Cryokinetics is a rehabilitation technique involving ice application followed by progressive active exercises. It has been shown to be very sucessful in treating ligament sprains.
What is cryokinetics?
Cryokinetics basically allows exercise which is pain-free, relatively soon after the injury. The anaesthesia (numbness) arising from ice application does not remove pain sensing mechanisms, it only removes the current pain (from tissue damage). Due to this, if active exercises are too vigorous pain will still occur.
Cold should be applied for a maximum of twenty minutes which should be sufficient to produce the numbed response which is required. The process can be repeated for 5 minutes to 're-numb' the area if necessary.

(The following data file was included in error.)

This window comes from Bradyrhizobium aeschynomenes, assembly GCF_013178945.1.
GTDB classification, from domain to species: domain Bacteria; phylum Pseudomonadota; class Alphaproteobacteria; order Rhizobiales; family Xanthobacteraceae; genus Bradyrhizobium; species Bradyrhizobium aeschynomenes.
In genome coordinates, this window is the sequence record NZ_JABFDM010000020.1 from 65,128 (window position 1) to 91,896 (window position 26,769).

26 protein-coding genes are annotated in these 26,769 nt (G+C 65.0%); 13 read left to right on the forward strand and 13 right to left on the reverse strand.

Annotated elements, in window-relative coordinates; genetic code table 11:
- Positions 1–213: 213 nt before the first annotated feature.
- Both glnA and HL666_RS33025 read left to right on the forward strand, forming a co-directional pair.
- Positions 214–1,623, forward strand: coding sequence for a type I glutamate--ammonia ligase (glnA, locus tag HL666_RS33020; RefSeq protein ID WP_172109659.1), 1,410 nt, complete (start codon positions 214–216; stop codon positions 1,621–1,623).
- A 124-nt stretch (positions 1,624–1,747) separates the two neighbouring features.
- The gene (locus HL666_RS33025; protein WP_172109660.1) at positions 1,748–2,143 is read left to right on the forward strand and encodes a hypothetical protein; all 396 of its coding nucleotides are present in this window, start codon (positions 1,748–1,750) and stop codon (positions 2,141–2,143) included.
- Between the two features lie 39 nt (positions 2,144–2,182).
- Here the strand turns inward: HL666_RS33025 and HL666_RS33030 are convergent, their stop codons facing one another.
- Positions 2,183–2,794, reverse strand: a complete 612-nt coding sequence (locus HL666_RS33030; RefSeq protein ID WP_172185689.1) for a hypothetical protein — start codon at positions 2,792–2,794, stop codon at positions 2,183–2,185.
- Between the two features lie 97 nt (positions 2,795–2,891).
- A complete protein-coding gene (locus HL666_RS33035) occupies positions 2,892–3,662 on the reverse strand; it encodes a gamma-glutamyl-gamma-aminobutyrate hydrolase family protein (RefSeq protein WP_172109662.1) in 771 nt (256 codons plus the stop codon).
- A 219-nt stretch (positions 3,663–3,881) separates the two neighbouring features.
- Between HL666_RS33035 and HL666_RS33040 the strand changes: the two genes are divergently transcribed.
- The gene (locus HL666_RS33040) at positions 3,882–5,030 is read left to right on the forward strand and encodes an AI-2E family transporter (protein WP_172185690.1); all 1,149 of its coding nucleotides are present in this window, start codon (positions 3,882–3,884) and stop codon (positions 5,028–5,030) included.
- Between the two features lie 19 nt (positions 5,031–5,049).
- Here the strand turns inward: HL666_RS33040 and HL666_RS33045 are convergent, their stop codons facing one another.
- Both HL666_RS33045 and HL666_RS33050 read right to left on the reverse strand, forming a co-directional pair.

The exercises performed during cryokinetics are active (the patient performs them independantly) and should be gradually increased in intensity providing they remain pain free.
The key to the success of cryokinetics appears to be progressing as quickly as possible from one exercise to the other. Unlike conventional rehabilitation programs where a certain number of reps must be completed, if the athlete can perform the exercise, smoothy and pain free then they can progress.
Why are cryokinetics so beneficial?
- Exercise increases blood flow to the injured area, vital in healing (after bleeding has stopped)
- Exercise re-establishes neuromuscular function
- Exercise is possible much earlier than normal
- Muscular atrophy is not allowed time to set in
- Swelling in reduced dramatically through the combination of cooling and exercise